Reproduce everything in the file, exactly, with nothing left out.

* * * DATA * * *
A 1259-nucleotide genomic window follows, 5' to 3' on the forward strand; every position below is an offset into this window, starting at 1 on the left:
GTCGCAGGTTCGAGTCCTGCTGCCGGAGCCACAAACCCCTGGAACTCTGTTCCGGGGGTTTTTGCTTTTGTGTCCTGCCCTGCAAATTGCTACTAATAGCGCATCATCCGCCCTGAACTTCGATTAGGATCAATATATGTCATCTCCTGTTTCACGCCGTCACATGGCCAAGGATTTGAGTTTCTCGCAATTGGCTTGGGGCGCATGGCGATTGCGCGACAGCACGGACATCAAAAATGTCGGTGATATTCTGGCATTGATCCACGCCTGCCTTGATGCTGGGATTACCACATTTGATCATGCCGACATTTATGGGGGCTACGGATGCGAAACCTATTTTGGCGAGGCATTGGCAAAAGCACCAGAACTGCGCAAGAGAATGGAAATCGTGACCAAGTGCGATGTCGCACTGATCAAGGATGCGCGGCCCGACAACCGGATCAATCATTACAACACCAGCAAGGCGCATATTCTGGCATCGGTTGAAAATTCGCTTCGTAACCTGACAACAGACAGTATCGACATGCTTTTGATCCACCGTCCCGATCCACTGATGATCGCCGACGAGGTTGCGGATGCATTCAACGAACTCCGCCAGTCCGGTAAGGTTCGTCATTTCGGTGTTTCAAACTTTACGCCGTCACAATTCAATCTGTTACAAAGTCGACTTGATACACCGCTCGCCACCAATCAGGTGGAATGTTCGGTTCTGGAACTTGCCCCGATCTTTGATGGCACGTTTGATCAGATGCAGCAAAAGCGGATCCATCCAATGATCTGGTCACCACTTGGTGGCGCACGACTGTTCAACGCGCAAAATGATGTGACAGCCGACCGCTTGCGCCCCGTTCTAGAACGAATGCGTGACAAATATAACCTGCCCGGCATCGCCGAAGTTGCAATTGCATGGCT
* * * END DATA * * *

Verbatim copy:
A 1259-nucleotide genomic window follows, 5' to 3' on the forward strand; every position below is an offset into this window, starting at 1 on the left:
GTCGCAGGTTCGAGTCCTGCTGCCGGAGCCACAAACCCCTGGAACTCTGTTCCGGGGGTTTTTGCTTTTGTGTCCTGCCCTGCAAATTGCTACTAATAGCGCATCATCCGCCCTGAACTTCGATTAGGATCAATATATGTCATCTCCTGTTTCACGCCGTCACATGGCCAAGGATTTGAGTTTCTCGCAATTGGCTTGGGGCGCATGGCGATTGCGCGACAGCACGGACATCAAAAATGTCGGTGATATTCTGGCATTGATCCACGCCTGCCTTGATGCTGGGATTACCACATTTGATCATGCCGACATTTATGGGGGCTACGGATGCGAAACCTATTTTGGCGAGGCATTGGCAAAAGCACCAGAACTGCGCAAGAGAATGGAAATCGTGACCAAGTGCGATGTCGCACTGATCAAGGATGCGCGGCCCGACAACCGGATCAATCATTACAACACCAGCAAGGCGCATATTCTGGCATCGGTTGAAAATTCGCTTCGTAACCTGACAACAGACAGTATCGACATGCTTTTGATCCACCGTCCCGATCCACTGATGATCGCCGACGAGGTTGCGGATGCATTCAACGAACTCCGCCAGTCCGGTAAGGTTCGTCATTTCGGTGTTTCAAACTTTACGCCGTCACAATTCAATCTGTTACAAAGTCGACTTGATACACCGCTCGCCACCAATCAGGTGGAATGTTCGGTTCTGGAACTTGCCCCGATCTTTGATGGCACGTTTGATCAGATGCAGCAAAAGCGGATCCATCCAATGATCTGGTCACCACTTGGTGGCGCACGACTGTTCAACGCGCAAAATGATGTGACAGCCGACCGCTTGCGCCCCGTTCTAGAACGAATGCGTGACAAATATAACCTGCCCGGCATCGCCGAAGTTGCAATTGCATGGCT